I will be researching the following ideas: How does the Atlanta Beltline function as a physical and spiritual space that reflects complex relationships to our built environment? What happens when we consider this massive urban development through a lens of ‘wildness?’ Wildness is an ‘othering’ concept that distances us from a natural state. It also conjures up opposing imagery including allure, danger, and enticement or peace, purity and nature. Can urban development be seen as a process of the creation and subjugation of wildness through stages of abandonment, cultivation + ownership, and curation + domination? What happens when we tune into the states of wildness that exist along the Beltline while it is itself in various stages of development? Can seeing through the complex lens of wildness allow us a pathway to understand how we can live in harmony with the disparate parts of our communities? Can it allow us to be more gentle with the processes of cultivation and domination that urban development pushes us toward by offering alternative value systems to sit alongside economic ones?
Working internationally, Rachel’s visual and performance art has been seen at venues including Tate Britain, de Young Museum, Lyric Hammersmith, Battersea Arts Centre, Woodruff Art Center and Standpoint Gallery, as well as in public spaces such as train stations, community centers, homes for the elderly, in streets, schools and online.
I am a contemporary artist working with diverse ecologies of collaborators, including humans, nonhumans, and their histories. Whether making new performance in London, developing art-based compassion trainings with the NYPD’s Hostage Negotiation Team, designing creative placemaking programs in Atlanta, or documenting the story of a moment as told by the sun in Oakland, my work draws from conceptual and social practice and is characterized by bringing together complex and often divided communities and creating spaces for collaborative co-creative processes to unfold. My identities as an artist, a mother and a mixed-race (African American mother, white father) woman from the southern USA, are woven lace. Equally formative, my family home was an informal safehouse, welcoming over a hundred people to live with us as I grew up. New people arrived with little notice and with a backdrop of varied contexts of crisis (from individuals experiencing homelessness or diagnosed with AIDS in the late 1980s, to refugees awaiting asylum) and would stay for anywhere from a day to years. It was a life of radical hospitality, rooted in traditions of rural creole culture and a commitment to social justice. These orientations are the bedrock for my craft as an artist in the world.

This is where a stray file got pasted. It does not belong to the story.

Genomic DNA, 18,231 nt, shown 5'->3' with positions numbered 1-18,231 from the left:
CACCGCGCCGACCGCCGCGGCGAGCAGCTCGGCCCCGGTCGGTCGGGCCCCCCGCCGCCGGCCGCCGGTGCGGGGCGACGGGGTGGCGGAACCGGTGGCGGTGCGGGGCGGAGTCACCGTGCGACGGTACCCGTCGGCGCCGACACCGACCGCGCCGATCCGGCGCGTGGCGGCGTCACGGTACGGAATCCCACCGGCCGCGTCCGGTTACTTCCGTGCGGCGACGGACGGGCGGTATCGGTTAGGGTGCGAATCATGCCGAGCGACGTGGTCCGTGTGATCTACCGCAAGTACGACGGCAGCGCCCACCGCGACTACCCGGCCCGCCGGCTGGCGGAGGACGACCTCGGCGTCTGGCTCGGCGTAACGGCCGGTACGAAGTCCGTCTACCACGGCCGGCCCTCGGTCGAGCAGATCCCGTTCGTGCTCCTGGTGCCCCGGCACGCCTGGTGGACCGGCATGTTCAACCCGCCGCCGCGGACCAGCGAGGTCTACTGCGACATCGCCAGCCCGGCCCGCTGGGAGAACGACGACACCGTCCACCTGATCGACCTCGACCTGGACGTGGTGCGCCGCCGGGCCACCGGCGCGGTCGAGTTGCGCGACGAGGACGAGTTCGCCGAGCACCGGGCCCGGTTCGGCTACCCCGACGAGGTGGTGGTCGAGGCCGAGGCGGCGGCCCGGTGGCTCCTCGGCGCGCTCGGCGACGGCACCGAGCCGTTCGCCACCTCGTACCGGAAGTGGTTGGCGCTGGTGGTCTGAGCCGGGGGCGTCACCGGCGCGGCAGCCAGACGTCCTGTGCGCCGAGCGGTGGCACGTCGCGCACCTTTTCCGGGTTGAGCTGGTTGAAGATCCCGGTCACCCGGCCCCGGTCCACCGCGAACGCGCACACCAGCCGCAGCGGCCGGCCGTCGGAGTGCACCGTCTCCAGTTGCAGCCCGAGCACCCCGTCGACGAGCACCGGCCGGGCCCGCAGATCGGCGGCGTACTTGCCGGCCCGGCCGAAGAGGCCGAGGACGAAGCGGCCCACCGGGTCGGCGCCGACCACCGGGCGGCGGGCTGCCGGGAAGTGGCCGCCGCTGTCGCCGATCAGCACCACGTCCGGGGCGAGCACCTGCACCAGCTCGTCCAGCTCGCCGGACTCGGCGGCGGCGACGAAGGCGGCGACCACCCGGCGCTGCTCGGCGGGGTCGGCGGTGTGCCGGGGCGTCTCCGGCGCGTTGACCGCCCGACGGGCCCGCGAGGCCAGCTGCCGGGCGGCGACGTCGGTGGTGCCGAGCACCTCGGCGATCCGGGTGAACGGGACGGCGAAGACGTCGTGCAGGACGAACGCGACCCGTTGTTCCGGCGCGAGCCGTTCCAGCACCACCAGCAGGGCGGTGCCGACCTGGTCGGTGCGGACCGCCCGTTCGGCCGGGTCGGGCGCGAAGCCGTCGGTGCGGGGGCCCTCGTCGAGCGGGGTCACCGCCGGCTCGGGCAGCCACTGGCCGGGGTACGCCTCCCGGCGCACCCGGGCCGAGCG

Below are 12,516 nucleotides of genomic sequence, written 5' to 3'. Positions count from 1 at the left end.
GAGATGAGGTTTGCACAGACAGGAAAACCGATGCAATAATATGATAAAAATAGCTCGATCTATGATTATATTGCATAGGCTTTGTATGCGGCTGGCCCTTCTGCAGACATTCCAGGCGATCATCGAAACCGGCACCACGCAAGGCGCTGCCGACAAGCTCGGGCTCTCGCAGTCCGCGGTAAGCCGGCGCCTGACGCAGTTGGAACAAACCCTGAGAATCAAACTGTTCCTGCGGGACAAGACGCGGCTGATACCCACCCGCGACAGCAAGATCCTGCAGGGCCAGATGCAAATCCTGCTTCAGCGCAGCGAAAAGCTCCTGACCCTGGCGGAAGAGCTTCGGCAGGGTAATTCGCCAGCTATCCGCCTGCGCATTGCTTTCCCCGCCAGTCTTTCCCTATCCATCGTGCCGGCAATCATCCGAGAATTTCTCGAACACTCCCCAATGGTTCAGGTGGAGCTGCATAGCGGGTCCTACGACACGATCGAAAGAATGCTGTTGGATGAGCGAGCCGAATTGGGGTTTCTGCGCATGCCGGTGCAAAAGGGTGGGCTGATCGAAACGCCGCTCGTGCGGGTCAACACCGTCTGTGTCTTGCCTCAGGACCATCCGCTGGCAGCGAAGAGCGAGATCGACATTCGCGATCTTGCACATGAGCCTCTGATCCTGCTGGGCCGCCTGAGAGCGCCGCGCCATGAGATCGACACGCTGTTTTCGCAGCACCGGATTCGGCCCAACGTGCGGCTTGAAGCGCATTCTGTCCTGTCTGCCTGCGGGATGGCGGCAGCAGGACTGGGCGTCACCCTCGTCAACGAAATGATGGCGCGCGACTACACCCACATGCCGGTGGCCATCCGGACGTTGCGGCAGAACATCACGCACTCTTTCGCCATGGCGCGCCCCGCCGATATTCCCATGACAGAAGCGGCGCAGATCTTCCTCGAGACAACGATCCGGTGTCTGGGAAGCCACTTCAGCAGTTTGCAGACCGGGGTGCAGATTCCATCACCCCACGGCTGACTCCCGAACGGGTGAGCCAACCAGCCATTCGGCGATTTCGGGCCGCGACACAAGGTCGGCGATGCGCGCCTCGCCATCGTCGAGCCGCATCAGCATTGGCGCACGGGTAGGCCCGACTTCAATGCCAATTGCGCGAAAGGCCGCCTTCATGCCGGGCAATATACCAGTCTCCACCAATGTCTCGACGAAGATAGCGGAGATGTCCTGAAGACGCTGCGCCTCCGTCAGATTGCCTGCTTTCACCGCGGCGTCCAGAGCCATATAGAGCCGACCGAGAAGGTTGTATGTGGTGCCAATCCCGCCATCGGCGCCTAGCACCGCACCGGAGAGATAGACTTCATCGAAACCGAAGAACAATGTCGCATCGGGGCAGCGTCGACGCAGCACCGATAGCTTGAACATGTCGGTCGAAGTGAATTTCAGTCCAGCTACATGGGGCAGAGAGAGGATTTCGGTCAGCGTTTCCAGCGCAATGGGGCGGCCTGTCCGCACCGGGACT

While building on my experience with complex groups of people, my current work has broadened to include working with non-human and non corporeal agents such as the sun, ancestors, archival documents, soil and seeds. Similarly expansive are the materials: found wood, scraped knees, words, craft paper, the force of the wind, performance, stretched canvas, hand-woven fabric, oral histories, No. 2 pencils–multiplicities of these mark-makers contribute to the process and documentation of the creative gestures I initiate and nurture. These agents are collaborators in the co-creative process. My creative task is to tune my listening in to attend to their particular modality of communication and, moving with care and craft, to sculpt spaces of dialogic processes along side them.